But anyway, yes, I’m one of THOSE people.

I’m an admin for a Polyamorous group on Facebook, yet due to my demeanour and the fact that I tend to keep my private life out of other people’s faces unless I trust a person enough to share parts of it with them, I often get assumed to be monogamous by most folks because I “seem so normal” in a lot of ways. People can pick that I’m somewhat different, but are never sure what it is and I usually come across as within the acceptable parameters of weird. I know some of the reasons for this, but I’m not going into them here.

Part of this weirdness is that I can feel a lot of affection for people. Compassion as well.  These things come easily for me, but they don’t rely on any actual relationship beyond a simple recognition of similarity or circumstance. Despite these things, I don’t trust easily. I have an instinctive distrust of (most) people. This surprises a lot of my closest friends, because I’ve usually trusted them implicitly very quickly and it’s not until they see me around others and start to see how I tend to shut the hell up and just listen that they start to realise just how deep my distrust goes. If I somehow magically open up to a person and admit that I trust a person before knowing them for years, there’s often (not universally, but often,) a secret terror that I’m giving someone the weapons to destroy me emotionally. There’s a certain irony there, as this is one of the primary reasons why I’m polyamorous.

Confused?

Okay, I know for a fact that I’m not the only one that has these trust issues. Having these issues means I’m painfully aware of others and I want to be worthy of the trust that these people put in me for some inexplicable reason. That requires honesty.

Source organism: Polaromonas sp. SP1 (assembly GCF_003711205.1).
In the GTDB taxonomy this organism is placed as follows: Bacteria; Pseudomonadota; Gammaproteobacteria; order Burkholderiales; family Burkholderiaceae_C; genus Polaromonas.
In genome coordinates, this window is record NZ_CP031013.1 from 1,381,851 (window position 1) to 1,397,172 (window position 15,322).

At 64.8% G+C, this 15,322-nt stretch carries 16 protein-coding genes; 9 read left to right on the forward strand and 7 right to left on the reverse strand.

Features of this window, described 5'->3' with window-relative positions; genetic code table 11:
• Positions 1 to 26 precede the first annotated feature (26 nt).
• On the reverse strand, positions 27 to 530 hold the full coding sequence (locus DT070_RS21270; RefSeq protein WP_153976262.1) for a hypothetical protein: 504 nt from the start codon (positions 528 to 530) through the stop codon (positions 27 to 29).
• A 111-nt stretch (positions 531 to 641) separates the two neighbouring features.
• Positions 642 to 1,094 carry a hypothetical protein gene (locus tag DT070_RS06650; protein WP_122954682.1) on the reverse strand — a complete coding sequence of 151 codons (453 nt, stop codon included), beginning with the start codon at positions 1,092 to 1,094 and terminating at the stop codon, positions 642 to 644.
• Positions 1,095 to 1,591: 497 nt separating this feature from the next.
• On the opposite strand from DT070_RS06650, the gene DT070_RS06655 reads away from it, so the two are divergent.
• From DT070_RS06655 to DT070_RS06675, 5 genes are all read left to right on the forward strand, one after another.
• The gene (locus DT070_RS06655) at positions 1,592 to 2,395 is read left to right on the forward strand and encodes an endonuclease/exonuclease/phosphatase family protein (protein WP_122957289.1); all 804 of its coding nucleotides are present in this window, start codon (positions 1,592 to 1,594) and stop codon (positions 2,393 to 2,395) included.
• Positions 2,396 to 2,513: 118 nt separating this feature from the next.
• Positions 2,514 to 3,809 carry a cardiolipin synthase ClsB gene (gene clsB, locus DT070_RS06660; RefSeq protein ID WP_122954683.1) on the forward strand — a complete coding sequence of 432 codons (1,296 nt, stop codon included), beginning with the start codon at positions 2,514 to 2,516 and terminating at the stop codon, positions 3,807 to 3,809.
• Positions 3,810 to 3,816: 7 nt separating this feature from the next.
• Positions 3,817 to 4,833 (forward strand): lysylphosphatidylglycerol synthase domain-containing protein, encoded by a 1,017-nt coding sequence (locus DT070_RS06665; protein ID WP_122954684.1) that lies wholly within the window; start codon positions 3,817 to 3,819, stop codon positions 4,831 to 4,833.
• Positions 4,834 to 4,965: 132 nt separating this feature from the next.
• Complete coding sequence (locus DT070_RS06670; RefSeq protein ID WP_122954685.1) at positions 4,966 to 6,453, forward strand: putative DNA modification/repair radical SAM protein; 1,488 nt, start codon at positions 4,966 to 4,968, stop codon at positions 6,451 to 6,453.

For me, the beginning of this honesty is being able to say that I can’t be all things to anyone, and it seems like hypocrisy to try to demand that somebody else do that for me, especially since I know that it’s impossible. It also feels cruel to me to lie to someone and try to act like these things when I’m just naturally, well, not. If I’m diverting energy into trying to be something I’m not, I’m also stealing it away from the things that I CAN be to that person and frankly, that does everybody a disservice. I want to know that I’m with a person because we’ve both seen the other properly and made that choice to be with each other on levels that we both choose and without expectations that none of the parties involved signed up for.

Another big part of this honesty is being able to honestly say “Yes, I feel this way about this person or these people” and having the freedom to explore that. To be able to open myself up to those feelings and instincts, rather than pretend that they’re not there, is a form of freedom that I won’t give up, nor is it a freedom that I will deny anyone else. I’ve dedicated myself to exploration of myself and the human condition and this is a huge part of that exploration.

Another important aspect for me is the pack; the family of my choosing. That collection of relationships, whether these relationships are those of friends, partners, lovers or other connections. I need to be able explore these connections and relationships wholly and honestly, with others able to do the same with the people within their lives. This is what I’m trying to forge in my life and what I hope to help others forge in theirs. These connections, with these innate freedoms.